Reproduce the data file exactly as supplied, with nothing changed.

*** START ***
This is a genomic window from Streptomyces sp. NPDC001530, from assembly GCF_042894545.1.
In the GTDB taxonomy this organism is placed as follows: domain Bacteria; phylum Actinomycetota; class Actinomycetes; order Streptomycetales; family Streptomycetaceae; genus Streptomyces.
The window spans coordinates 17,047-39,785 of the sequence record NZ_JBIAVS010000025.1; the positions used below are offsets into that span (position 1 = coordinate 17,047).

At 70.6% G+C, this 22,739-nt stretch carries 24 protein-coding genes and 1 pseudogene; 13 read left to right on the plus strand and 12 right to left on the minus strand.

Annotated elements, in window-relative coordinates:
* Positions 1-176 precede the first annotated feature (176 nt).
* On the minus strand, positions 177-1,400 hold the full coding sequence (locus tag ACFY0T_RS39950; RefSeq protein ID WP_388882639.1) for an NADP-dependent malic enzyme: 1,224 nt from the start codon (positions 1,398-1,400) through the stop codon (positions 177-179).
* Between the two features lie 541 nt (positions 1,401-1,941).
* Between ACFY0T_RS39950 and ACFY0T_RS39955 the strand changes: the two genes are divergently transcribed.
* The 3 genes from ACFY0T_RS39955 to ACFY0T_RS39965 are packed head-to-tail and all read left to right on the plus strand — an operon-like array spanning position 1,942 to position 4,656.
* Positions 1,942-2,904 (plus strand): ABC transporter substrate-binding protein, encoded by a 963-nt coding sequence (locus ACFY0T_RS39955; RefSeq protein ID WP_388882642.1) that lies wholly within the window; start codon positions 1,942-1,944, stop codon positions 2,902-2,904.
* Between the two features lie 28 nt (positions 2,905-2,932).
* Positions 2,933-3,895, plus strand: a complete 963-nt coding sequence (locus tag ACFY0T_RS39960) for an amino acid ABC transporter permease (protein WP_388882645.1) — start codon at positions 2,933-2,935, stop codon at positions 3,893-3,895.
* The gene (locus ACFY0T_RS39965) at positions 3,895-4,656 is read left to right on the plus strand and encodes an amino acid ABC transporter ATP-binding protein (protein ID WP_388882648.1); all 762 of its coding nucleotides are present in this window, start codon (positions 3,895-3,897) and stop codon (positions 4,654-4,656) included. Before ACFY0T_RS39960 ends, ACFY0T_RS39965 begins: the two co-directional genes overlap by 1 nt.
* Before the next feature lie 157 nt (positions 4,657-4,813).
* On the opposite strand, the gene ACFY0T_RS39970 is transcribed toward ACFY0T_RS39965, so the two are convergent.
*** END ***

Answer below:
This is a genomic window from Streptomyces sp. NPDC001530, from assembly GCF_042894545.1.
In the GTDB taxonomy this organism is placed as follows: domain Bacteria; phylum Actinomycetota; class Actinomycetes; order Streptomycetales; family Streptomycetaceae; genus Streptomyces.
The window spans coordinates 17,047-39,785 of the sequence record NZ_JBIAVS010000025.1; the positions used below are offsets into that span (position 1 = coordinate 17,047).

At 70.6% G+C, this 22,739-nt stretch carries 24 protein-coding genes and 1 pseudogene; 13 read left to right on the plus strand and 12 right to left on the minus strand.

Annotated elements, in window-relative coordinates:
* Positions 1-176 precede the first annotated feature (176 nt).
* On the minus strand, positions 177-1,400 hold the full coding sequence (locus tag ACFY0T_RS39950; RefSeq protein ID WP_388882639.1) for an NADP-dependent malic enzyme: 1,224 nt from the start codon (positions 1,398-1,400) through the stop codon (positions 177-179).
* Between the two features lie 541 nt (positions 1,401-1,941).
* Between ACFY0T_RS39950 and ACFY0T_RS39955 the strand changes: the two genes are divergently transcribed.
* The 3 genes from ACFY0T_RS39955 to ACFY0T_RS39965 are packed head-to-tail and all read left to right on the plus strand — an operon-like array spanning position 1,942 to position 4,656.
* Positions 1,942-2,904 (plus strand): ABC transporter substrate-binding protein, encoded by a 963-nt coding sequence (locus ACFY0T_RS39955; RefSeq protein ID WP_388882642.1) that lies wholly within the window; start codon positions 1,942-1,944, stop codon positions 2,902-2,904.
* Between the two features lie 28 nt (positions 2,905-2,932).
* Positions 2,933-3,895, plus strand: a complete 963-nt coding sequence (locus tag ACFY0T_RS39960) for an amino acid ABC transporter permease (protein WP_388882645.1) — start codon at positions 2,933-2,935, stop codon at positions 3,893-3,895.
* The gene (locus ACFY0T_RS39965) at positions 3,895-4,656 is read left to right on the plus strand and encodes an amino acid ABC transporter ATP-binding protein (protein ID WP_388882648.1); all 762 of its coding nucleotides are present in this window, start codon (positions 3,895-3,897) and stop codon (positions 4,654-4,656) included. Before ACFY0T_RS39960 ends, ACFY0T_RS39965 begins: the two co-directional genes overlap by 1 nt.
* Before the next feature lie 157 nt (positions 4,657-4,813).
* On the opposite strand, the gene ACFY0T_RS39970 is transcribed toward ACFY0T_RS39965, so the two are convergent.